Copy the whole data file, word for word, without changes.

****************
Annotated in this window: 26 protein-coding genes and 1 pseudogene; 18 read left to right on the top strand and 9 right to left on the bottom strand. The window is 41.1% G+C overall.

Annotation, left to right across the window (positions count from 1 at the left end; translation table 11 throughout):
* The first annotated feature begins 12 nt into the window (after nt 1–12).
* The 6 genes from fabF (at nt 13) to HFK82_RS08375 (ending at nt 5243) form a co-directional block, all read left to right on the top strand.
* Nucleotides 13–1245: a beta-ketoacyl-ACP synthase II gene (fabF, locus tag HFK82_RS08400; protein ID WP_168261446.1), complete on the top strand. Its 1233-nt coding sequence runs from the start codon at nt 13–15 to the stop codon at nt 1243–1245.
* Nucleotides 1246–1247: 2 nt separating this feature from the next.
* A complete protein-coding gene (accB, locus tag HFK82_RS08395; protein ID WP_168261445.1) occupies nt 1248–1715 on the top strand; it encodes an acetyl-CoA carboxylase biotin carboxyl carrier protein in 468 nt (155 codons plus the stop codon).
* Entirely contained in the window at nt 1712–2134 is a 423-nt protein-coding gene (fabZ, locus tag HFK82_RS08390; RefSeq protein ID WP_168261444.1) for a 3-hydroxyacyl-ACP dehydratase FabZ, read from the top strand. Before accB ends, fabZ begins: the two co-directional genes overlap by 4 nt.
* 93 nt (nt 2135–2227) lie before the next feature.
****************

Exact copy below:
Annotated in this window: 26 protein-coding genes and 1 pseudogene; 18 read left to right on the top strand and 9 right to left on the bottom strand. The window is 41.1% G+C overall.

Annotation, left to right across the window (positions count from 1 at the left end; translation table 11 throughout):
* The first annotated feature begins 12 nt into the window (after nt 1–12).
* The 6 genes from fabF (at nt 13) to HFK82_RS08375 (ending at nt 5243) form a co-directional block, all read left to right on the top strand.
* Nucleotides 13–1245: a beta-ketoacyl-ACP synthase II gene (fabF, locus tag HFK82_RS08400; protein ID WP_168261446.1), complete on the top strand. Its 1233-nt coding sequence runs from the start codon at nt 13–15 to the stop codon at nt 1243–1245.
* Nucleotides 1246–1247: 2 nt separating this feature from the next.
* A complete protein-coding gene (accB, locus tag HFK82_RS08395; protein ID WP_168261445.1) occupies nt 1248–1715 on the top strand; it encodes an acetyl-CoA carboxylase biotin carboxyl carrier protein in 468 nt (155 codons plus the stop codon).
* Entirely contained in the window at nt 1712–2134 is a 423-nt protein-coding gene (fabZ, locus tag HFK82_RS08390; RefSeq protein ID WP_168261444.1) for a 3-hydroxyacyl-ACP dehydratase FabZ, read from the top strand. Before accB ends, fabZ begins: the two co-directional genes overlap by 4 nt.
* 93 nt (nt 2135–2227) lie before the next feature.